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Breach of Covenant Claims for Commercial Properties
When a tenant is in breach of its lease during the term, there are various remedies that the landlord can consider pursuing to enforce the tenant’s liabilities under the commercial lease (commonly known as covenants). These solutions are dependent on the breach, the terms of the lease and what the landlord is aiming to achieve.
Generally speaking, where a tenant is in breach of a covenant during the term of the lease, as with any breach of contract, the aggrieved party (in this case, the landlord) is entitled to be put back in the position they would have been in if the responsible party (the tenant) had complied with their obligations. It is not uncommon for damages to be inadequate as a remedy and, therefore, the landlord has to consider an application for injunctive relief.
We advise on breaches of leasehold covenants in commercial properties from a landlord or tenant perspective.
How JMW Can Help
Our property litigation team is well versed in dealing with breach of covenant claims, which frequently have to be made on an urgent basis. This is the case when, for example, a tenant is threatening to breach a covenant preventing them from assigning the property or parting with possession.
If you have a query with regards to a breach of covenant claims, please call 0345 872 6666 and one of our real estate litigation solicitors will be happy to discuss this with you. Alternatively, fill in our online enquiry form and we will get back to you.
The ‘Jervis v Harris’ Clause
Aside from non-payment of rent, it is common for disputes to arise out of a breach of repairing obligations contained within a lease. If the terms of the lease provide for it, a landlord may be able to enter the property to carry out repair works themselves, pursuant to a clause known as a ‘Jervis v Harris’ clause.
A ‘Jervis v Harris’ clause entitles the landlord to enter into the premises during the term of the lease and carry out any repair works needed. The landlord is then able to recover the expenditure as a debt rather than as damages, so that the Court’s consent is not required before the landlord can take action.
Service Charge Disputes
Landlords and tenants of commercial properties often have opposing views when it comes to service charges. A landlord will be looking to recover as much as possible, while a tenant will be to looking to pay as little as possible. This can give rise to a number of points of contention in relation to the reasonableness of services provided, the quality of the work carried out, and the amount charged under the lease.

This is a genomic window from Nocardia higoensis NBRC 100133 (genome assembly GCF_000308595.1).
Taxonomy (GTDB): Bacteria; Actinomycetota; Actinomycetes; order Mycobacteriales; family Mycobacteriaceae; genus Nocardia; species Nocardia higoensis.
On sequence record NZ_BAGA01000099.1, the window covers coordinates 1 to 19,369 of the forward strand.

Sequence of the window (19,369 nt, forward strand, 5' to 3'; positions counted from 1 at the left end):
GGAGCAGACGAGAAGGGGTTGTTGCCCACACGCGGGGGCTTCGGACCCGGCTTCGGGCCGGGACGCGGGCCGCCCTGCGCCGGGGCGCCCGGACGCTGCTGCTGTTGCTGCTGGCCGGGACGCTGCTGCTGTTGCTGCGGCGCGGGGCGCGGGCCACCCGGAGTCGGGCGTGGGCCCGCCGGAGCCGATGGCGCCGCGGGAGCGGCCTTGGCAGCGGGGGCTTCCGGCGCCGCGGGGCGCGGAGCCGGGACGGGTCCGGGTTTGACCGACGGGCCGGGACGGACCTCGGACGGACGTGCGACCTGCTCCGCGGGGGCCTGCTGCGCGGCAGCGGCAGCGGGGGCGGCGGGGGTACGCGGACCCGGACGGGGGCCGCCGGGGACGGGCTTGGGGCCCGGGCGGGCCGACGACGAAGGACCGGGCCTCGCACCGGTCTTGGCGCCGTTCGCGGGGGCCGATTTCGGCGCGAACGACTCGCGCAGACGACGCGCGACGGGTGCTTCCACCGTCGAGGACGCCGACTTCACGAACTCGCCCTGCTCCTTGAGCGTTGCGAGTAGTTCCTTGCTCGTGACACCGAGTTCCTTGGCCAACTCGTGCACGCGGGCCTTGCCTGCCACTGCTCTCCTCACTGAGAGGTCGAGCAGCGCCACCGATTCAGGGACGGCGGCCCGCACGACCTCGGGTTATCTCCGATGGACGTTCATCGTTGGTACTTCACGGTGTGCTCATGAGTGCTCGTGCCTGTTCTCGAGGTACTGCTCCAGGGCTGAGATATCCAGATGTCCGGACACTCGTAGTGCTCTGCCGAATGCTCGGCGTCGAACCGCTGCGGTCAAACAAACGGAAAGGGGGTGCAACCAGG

We act for both landlords and tenants who are concerned about service charges, and aim to provide commercial advice to help you reach your desired outcome as quickly as possible.
My tenants have raised a dispute over service charges and have stopped paying my demands - can I stop providing services at the property?
Generally, a landlord’s obligation to provide a service at the property is not dependent on the tenant paying for it; although this depends on how the service charge provisions are worded in the lease.
In certain circumstances, a landlord may be able to show that the tenant’s default has rendered the supply of services impossible. We can review the terms of your lease and provide you with full advice on your obligations in the event your tenants are refusing to pay the service charges incurred.
What is the usual process of a dispute raised for service charges and how much will this cost me?
We advise landlords and tenants alike to take a commercial approach in service charge disputes. Often, the cheapest and fastest way to come to a resolution is through negotiation and mediation. We have a wealth of experience in guiding parties through successful alternative dispute resolution proceedings, and provide you with practical, commercial advice in relation to your dispute.
A tenant facing significant loss of business due to a breach of quiet enjoyment
Our client - a tenant of commercial premises that were used as a high-end restaurant - was facing significant loss of business arising out of building works carried out by their landlord. The lease contained a quiet enjoyment covenant that meant the landlord had to ensure that the tenant’s possession of the property was not interfered with, so the tenant was able to enjoy the property as they ought to have been able to.
We threatened to make an immediate application for injunctive relief to restrain the landlord from breaching the quiet enjoyment covenant and/or not derograting from the grant. On the back of our letter, the landlord entirely changed its pattern of working so that any building works were undertaken outside of the tenant’s business hours.